Namibia Starts Relocating Rhinos to Fight Rising Poaching ThreatFelix Njini
Namibia, home to one of the world’s largest populations of black rhinos, has started relocating the animals from poaching hot spots to privately-owned farms as it battles escalating poaching of the endangered pachyderms.
Relocated rhinos are being placed in the care of private commercial farmers while remaining the property of the state, Deputy Minister of Environment and Tourism Pohamba Shifeta said by phone from the capital, Windhoek, on Friday. The government is spreading rhinos around the southern African nation, placing them with farmers who are better able to protect them, as it struggles to defend the animals from poachers who want to remove their horns.
The arid country’s rhino population is under threat from poachers who kill the animals for their horns, to be used chiefly in traditional Asian medicines, according to the World Wide Fund for Nature. About 1,750 black rhinos live in Namibia, out of a global population of 4,800, along with 469 white rhinos, according to Save the Rhino and the WWF.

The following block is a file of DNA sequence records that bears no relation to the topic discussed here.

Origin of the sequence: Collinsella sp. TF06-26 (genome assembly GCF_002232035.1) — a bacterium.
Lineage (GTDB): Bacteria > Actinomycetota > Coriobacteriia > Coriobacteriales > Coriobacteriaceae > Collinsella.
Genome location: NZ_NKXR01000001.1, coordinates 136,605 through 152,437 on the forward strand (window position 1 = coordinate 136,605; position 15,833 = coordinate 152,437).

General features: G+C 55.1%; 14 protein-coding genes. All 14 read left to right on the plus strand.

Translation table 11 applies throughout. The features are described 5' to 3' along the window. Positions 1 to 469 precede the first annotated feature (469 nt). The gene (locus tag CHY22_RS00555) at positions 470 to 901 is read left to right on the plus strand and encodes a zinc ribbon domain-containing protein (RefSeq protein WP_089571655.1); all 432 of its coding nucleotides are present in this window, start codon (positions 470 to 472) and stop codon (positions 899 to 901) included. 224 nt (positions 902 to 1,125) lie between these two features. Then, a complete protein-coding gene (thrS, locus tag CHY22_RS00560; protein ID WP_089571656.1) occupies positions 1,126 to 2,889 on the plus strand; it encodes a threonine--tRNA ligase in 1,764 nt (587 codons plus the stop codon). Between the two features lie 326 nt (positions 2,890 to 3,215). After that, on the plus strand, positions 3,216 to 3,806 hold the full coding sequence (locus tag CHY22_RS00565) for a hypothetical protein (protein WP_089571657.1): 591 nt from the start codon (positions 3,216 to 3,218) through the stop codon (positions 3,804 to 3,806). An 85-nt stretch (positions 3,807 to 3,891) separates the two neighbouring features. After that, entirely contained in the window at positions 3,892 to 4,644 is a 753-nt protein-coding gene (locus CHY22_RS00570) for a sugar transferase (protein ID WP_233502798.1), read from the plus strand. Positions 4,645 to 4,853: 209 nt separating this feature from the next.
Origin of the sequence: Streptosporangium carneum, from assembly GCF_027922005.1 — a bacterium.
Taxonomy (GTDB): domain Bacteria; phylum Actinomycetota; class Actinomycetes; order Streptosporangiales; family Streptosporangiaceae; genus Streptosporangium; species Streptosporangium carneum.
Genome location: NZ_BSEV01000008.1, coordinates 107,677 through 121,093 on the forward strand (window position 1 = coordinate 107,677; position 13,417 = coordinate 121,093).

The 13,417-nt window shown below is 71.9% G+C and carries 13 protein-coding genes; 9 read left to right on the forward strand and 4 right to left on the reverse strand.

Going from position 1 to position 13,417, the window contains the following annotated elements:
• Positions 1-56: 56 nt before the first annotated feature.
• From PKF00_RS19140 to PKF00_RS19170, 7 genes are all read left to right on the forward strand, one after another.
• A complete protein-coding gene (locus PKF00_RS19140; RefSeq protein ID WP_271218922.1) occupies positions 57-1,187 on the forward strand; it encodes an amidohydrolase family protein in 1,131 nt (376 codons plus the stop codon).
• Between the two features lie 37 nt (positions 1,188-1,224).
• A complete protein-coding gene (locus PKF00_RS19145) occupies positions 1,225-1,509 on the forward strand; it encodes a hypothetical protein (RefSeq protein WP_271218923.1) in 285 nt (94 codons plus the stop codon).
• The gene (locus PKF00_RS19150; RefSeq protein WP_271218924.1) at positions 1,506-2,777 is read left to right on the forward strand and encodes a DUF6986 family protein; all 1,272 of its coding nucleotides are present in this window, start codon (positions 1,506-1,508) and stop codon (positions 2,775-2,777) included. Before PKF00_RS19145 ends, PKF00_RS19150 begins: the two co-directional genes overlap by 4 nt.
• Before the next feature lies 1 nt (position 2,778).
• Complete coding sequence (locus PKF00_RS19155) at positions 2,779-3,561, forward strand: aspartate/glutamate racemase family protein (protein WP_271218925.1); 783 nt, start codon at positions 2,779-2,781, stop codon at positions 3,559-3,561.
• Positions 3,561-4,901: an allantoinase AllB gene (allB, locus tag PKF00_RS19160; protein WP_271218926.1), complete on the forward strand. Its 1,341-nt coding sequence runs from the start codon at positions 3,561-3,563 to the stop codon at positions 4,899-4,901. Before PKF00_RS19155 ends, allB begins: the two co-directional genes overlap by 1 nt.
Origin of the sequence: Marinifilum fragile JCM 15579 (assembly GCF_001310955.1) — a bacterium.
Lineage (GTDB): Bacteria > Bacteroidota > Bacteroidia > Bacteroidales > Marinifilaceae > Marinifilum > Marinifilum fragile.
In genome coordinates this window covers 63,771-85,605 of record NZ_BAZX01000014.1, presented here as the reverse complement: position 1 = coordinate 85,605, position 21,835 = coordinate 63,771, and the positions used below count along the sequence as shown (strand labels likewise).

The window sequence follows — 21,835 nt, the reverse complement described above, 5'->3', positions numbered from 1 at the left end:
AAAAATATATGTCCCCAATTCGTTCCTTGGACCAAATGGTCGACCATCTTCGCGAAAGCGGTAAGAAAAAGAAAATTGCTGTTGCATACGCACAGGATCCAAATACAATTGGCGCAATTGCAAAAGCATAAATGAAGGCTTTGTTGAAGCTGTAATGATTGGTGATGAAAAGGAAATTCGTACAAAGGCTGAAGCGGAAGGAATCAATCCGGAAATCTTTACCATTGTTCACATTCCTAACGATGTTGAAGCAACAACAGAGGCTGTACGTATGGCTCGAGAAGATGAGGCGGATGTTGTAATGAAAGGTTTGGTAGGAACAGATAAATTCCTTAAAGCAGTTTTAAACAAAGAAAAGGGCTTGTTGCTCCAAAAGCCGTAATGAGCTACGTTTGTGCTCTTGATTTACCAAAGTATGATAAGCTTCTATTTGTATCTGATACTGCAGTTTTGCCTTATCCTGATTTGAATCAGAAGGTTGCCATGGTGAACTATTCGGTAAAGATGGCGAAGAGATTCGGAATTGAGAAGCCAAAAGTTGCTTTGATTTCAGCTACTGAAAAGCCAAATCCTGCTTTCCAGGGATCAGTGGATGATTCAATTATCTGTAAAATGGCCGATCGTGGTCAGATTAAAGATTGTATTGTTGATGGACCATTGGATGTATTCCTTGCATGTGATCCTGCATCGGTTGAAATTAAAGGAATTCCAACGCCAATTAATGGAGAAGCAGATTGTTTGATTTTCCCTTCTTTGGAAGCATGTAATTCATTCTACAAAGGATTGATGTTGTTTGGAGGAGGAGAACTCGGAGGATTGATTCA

Applications by farmers in Namibia are considered based on security of the area, grazing and other environmental factors before relocation. “We have to be satisfied before we translocate,” Shifeta said.
Poachers killed 23 rhinos last year in Namibia’s remote north-eastern Kunene region and Etosha National Park, a prime tourist attraction. About 76 elephants were also killed by poachers last year, Romeo Muyunda, a ministry official, said on Jan. 16.
The number of rhinos moved so far and their new locations couldn’t be disclosed because of “security reasons,” Shifeta said. A dehorning exercise, which started last year, is also continuing, he said.
Namibia’s planned 400-member strong anti-poaching unit will be ready once it secures funding from the government, Shifeta said. A plan to use drones to improve surveillance in poorly policed and remote parks and conservancies, will be implemented once legal issues have been resolved.
Neighboring South Africa, home to more than 90 percent of the world’s white rhinos, said yesterday that poachers killed a record 1,215 rhinos last year, up from 1,004 in 2013. White rhinos, the bigger of the two types of the animal found in Africa, can weigh more than 2 metric tons.